Farmer’s poutine at Mom’s

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Address: 1718 Landry Road, Clarence Creek, ON K0A 1N0
Facebook: https://www.facebook.com/momskitchenstore
Contact: 613-791-2406

With an unexpected interruption for a global pandemic, Mom’s Kitchen has been serving breakfast, lunch and dinner since 2013, but owner and cook Manon Amyot also runs two food trucks that makes hers a very busy schedule, especially in the summer.

Up a few stairs from the street and into the casual restaurant on Landry Road, there’s the POS system behind some plexiglass, a cooler case for serve-yourself-soda, a dining area replete with pool table and sundry and assorted tchotchke and bric-a-brac that include an ancient Singer sewing machine and old-timey cash register, the latter two remnants of a bygone era.

And Mom’s menu is chock full of classics, too, from a full sheet of breakfasts – including baloney and cretons maison – club sandwiches and “hot hamburg” platters, whistle dogs, fish and chips, lasagna and spaghetti and meatballs.

What also caught my eye was “Old Canadian Food” on Amyot’s business card.

“When we cater, we try to offer old-fashioned food like your grandmother used to cook,” says Amyot, who started her career in the kitchen when she was 15 and preparing meals for the family of a local entrepreneur.

Indeed, classic diner fare and home-style meals. But I was interested in another version of classic: what Mom’s calls poutine du fermier available from a short list of specialty poutines. It was all the more intriguing because the menu notes, “We are famous for our Farmer’s Poutine.”

Granted, it’s a self-proclaimed distinction, but Mom’s prepares a lot of poutine – especially during the summer with those two trucks – and the famous dish is high up my list of favourite snack foods, though one that I remind myself to tuck into with some discretion.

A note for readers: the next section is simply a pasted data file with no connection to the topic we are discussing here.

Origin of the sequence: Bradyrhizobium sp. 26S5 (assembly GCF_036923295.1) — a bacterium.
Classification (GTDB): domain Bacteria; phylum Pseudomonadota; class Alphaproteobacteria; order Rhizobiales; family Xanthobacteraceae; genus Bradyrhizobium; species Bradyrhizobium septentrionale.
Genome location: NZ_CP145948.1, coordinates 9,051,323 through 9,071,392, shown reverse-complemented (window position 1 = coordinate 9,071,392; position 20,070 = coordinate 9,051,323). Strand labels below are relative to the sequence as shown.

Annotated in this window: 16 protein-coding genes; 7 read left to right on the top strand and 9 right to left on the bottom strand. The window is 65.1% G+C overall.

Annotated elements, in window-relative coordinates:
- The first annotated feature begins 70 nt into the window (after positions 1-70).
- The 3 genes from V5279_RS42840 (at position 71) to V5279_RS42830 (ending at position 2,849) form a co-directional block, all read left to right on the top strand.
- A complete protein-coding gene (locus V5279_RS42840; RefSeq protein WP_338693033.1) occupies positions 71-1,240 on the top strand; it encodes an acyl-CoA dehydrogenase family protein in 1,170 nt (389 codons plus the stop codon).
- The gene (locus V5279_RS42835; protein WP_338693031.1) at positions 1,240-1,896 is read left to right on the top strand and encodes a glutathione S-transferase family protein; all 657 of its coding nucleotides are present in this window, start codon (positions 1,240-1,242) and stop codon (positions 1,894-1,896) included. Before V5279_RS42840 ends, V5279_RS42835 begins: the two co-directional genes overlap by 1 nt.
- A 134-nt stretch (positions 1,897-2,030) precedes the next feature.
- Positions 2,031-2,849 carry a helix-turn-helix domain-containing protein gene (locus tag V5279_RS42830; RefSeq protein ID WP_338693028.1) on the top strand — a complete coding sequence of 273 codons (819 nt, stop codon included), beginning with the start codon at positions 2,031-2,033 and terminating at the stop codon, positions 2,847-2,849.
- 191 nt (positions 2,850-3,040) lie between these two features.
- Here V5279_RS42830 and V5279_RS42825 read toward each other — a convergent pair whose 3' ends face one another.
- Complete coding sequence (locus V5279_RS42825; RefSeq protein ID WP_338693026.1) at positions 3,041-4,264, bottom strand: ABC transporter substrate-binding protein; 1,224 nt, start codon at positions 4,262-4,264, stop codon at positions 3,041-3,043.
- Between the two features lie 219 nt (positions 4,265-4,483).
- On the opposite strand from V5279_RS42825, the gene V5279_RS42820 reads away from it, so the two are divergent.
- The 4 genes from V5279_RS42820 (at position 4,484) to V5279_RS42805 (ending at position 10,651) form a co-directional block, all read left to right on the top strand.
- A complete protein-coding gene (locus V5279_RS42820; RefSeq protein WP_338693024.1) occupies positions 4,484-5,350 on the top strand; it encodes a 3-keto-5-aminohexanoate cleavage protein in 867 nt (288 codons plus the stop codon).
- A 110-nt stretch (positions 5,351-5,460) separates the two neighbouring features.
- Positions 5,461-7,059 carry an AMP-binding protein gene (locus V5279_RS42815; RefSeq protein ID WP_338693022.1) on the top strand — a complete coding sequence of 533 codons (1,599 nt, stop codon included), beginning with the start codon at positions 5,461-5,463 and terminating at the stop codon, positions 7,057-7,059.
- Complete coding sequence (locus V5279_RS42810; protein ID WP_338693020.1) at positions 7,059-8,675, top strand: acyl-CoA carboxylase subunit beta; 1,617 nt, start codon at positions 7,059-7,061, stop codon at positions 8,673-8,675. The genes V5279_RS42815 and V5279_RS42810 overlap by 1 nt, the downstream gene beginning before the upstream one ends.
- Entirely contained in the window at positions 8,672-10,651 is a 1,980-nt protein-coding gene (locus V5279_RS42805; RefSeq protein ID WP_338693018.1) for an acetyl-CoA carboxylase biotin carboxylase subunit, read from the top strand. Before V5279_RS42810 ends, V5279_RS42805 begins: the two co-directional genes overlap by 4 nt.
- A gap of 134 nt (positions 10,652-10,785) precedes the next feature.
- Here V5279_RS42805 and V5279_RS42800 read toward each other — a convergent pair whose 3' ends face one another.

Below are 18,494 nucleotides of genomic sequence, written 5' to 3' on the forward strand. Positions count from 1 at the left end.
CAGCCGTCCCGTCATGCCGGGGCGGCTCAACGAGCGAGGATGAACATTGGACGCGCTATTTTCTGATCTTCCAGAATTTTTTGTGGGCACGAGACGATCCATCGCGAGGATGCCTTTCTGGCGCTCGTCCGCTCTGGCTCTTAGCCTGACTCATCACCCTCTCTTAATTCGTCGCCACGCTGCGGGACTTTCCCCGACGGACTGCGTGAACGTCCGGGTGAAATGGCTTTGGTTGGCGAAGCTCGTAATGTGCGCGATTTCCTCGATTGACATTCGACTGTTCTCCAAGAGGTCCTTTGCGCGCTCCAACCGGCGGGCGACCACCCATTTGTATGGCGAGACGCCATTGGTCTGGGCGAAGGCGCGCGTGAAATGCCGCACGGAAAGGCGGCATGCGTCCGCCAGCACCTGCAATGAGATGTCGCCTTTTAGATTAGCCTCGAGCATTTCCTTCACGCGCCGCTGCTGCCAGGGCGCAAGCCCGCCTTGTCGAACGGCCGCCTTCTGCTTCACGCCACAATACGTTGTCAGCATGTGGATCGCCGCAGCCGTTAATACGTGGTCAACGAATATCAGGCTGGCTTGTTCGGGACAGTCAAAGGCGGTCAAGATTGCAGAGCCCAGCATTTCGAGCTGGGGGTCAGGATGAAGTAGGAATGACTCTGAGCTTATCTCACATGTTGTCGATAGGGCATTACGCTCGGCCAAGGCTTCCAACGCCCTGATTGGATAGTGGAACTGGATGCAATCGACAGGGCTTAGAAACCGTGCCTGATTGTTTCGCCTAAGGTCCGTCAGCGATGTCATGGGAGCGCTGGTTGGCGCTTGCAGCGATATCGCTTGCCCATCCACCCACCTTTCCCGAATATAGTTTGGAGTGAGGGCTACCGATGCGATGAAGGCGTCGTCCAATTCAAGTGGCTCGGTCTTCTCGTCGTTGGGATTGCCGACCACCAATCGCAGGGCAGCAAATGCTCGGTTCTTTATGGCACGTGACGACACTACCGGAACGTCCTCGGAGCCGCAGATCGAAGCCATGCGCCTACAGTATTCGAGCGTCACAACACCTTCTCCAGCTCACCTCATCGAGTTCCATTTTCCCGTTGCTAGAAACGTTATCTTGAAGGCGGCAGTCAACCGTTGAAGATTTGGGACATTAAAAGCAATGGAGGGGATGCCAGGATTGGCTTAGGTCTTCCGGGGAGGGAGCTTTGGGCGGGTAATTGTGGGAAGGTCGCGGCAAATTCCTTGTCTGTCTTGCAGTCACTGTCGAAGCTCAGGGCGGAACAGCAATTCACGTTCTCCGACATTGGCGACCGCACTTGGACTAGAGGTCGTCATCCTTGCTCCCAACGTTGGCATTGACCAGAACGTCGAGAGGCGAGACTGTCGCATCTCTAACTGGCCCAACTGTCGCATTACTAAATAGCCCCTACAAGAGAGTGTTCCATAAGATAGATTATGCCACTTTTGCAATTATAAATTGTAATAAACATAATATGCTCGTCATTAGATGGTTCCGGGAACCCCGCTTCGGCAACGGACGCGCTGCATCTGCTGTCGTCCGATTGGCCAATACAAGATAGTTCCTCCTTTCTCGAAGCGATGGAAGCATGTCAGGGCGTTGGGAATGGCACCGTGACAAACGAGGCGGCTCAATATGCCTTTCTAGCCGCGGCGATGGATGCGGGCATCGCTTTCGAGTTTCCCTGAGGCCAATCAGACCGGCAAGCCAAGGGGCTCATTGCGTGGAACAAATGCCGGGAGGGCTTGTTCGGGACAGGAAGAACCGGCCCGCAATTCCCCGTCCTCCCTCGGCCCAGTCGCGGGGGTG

Poutine is ubiquitous across Canada. I couldn’t possibly count the number of times, in several different cities, I’ve scarfed a cardboard takeout clamshell packed with crisp, piping hot fries, melty cheese curds that I describe as sounding “squidgy” when your molars start to compress them, and the drippy gravy.

Over the past decade or so, there has been an evolution: the fries that form the foundational starch of the poutine have morphed into a blank slate for a host of unique flavours and ingredients: butter chicken poutine, lobster poutine, gumbo poutine and pizza poutine.

While I occasionally dive into that riot of possible, and sometime improbable, ingredients, in my new home here I get a different feeling about poutine – that I’m a bit closer to the origins, the epicentre, of the uber-rich and indulgent snack food and not just geographically.

I don’t tuck into the view that poutine is Canada’s national dish, but it certainly is more than just a regional one.

Regardless, its origins have assumed a mythic status that dates to 60 years ago in Quebec when the word was purportedly first found on the menu at L’Ideal in Warwick, about two hours northeast of Montreal.

According to poutine historian Sylvain Charlebois, in his book “Poutine Nation,” the gravy wasn’t added until 1962, and only then as side dish to the fries and cheese curds. It was possibly Jean-Claude Roy, of Drummondville, who created the trifecta in 1964, says Charlebois.

In a poutine pilgrimage in The Toronto Star in 2008, “Food Sleuth” Marion Kane tried to trace the origins of the dish to Drummondville, Victoriaville and Warwick.

For more of the story, visit Andre Paquette Editions.

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